The Journal of Developing Areas
In attempting to cope with the challenges of modernization, government officials are urged by specialists in development and comparative administration to manipulate the organization of public activity. Prescriptions for altering the public sector usually advocate one of two simple but contradictory options: centralization or decentralization. Adopting one or the other of these administrative arrangements reputedly yields important benefits which have system-wide impact on the course of development.1 Unfortunately, no a priori principle exists to guide the choice between these sharply divergent alternatives. The present study was designed to compare the consequences of these organizational strategies in order to evaluate their utility as developmental courses of public action.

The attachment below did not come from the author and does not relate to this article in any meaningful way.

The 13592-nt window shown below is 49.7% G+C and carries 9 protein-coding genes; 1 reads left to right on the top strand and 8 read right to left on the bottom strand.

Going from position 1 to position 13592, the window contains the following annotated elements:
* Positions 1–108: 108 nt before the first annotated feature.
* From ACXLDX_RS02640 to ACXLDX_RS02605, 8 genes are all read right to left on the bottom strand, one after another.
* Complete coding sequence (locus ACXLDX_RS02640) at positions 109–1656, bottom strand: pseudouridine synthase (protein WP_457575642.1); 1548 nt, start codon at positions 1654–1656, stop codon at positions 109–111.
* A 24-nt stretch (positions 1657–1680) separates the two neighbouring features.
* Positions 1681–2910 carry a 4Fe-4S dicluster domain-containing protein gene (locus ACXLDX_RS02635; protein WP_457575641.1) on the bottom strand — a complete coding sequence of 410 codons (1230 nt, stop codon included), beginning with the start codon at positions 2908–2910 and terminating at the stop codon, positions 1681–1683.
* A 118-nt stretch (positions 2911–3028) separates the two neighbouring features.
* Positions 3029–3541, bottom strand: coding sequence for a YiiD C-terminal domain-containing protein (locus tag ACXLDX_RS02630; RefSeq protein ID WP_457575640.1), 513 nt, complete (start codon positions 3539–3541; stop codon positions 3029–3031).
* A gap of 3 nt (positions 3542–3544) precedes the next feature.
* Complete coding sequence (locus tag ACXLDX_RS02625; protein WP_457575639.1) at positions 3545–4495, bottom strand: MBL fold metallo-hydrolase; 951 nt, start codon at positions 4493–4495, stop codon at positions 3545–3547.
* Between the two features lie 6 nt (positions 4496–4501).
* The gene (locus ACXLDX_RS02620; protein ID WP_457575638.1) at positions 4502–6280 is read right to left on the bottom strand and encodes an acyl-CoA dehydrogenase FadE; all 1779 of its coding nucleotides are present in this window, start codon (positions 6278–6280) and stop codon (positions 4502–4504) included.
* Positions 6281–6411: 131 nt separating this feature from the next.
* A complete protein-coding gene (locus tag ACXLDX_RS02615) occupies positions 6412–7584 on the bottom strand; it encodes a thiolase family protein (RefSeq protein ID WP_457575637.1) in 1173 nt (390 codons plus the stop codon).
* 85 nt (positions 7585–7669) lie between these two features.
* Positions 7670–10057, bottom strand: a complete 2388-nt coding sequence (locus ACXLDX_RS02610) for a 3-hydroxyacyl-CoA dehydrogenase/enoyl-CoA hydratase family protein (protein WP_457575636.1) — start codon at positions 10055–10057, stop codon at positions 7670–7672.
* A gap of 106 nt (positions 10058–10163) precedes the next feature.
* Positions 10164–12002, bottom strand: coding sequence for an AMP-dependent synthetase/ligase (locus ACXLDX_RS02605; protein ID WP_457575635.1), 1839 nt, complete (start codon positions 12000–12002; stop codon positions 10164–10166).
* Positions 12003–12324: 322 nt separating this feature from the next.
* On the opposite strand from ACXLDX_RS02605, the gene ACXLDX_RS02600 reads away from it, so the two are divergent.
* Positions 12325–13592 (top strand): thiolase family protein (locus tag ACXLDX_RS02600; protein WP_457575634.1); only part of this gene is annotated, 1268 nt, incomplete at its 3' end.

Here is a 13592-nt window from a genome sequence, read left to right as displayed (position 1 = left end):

Krane, Dale, "Longitudinal Patterns of Centralization and Development: Testing Theories of Governmental Organization" (1978). Public Administration Faculty Publications. 18.
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